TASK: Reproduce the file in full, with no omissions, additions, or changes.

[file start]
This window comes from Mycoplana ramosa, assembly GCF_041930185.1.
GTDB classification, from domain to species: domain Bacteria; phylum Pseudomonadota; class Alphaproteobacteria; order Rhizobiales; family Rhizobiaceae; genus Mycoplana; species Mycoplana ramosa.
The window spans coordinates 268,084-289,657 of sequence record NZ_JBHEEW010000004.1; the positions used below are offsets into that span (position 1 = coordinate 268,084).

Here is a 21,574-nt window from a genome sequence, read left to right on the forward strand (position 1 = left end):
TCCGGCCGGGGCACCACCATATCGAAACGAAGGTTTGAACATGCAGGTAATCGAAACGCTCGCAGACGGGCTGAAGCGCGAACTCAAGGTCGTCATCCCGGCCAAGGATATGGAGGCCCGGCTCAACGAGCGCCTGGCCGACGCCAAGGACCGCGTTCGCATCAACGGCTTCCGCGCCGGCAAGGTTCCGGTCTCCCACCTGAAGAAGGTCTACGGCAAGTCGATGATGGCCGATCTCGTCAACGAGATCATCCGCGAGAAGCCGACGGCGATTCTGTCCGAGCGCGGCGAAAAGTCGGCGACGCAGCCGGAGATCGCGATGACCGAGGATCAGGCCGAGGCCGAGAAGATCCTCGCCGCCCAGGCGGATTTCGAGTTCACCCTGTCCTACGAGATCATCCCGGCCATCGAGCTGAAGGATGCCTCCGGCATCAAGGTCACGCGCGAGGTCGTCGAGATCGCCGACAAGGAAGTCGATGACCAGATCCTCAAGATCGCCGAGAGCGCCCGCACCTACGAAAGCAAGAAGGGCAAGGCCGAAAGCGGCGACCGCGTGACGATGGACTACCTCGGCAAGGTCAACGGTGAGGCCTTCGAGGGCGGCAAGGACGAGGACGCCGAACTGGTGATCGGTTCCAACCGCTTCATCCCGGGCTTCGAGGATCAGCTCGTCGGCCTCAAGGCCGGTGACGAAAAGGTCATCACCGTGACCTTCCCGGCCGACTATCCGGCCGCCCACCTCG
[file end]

This window comes from Mycoplana ramosa, assembly GCF_041930185.1.
GTDB classification, from domain to species: domain Bacteria; phylum Pseudomonadota; class Alphaproteobacteria; order Rhizobiales; family Rhizobiaceae; genus Mycoplana; species Mycoplana ramosa.
The window spans coordinates 268,084-289,657 of sequence record NZ_JBHEEW010000004.1; the positions used below are offsets into that span (position 1 = coordinate 268,084).

Here is a 21,574-nt window from a genome sequence, read left to right on the forward strand (position 1 = left end):
TCCGGCCGGGGCACCACCATATCGAAACGAAGGTTTGAACATGCAGGTAATCGAAACGCTCGCAGACGGGCTGAAGCGCGAACTCAAGGTCGTCATCCCGGCCAAGGATATGGAGGCCCGGCTCAACGAGCGCCTGGCCGACGCCAAGGACCGCGTTCGCATCAACGGCTTCCGCGCCGGCAAGGTTCCGGTCTCCCACCTGAAGAAGGTCTACGGCAAGTCGATGATGGCCGATCTCGTCAACGAGATCATCCGCGAGAAGCCGACGGCGATTCTGTCCGAGCGCGGCGAAAAGTCGGCGACGCAGCCGGAGATCGCGATGACCGAGGATCAGGCCGAGGCCGAGAAGATCCTCGCCGCCCAGGCGGATTTCGAGTTCACCCTGTCCTACGAGATCATCCCGGCCATCGAGCTGAAGGATGCCTCCGGCATCAAGGTCACGCGCGAGGTCGTCGAGATCGCCGACAAGGAAGTCGATGACCAGATCCTCAAGATCGCCGAGAGCGCCCGCACCTACGAAAGCAAGAAGGGCAAGGCCGAAAGCGGCGACCGCGTGACGATGGACTACCTCGGCAAGGTCAACGGTGAGGCCTTCGAGGGCGGCAAGGACGAGGACGCCGAACTGGTGATCGGTTCCAACCGCTTCATCCCGGGCTTCGAGGATCAGCTCGTCGGCCTCAAGGCCGGTGACGAAAAGGTCATCACCGTGACCTTCCCGGCCGACTATCCGGCCGCCCACCTCG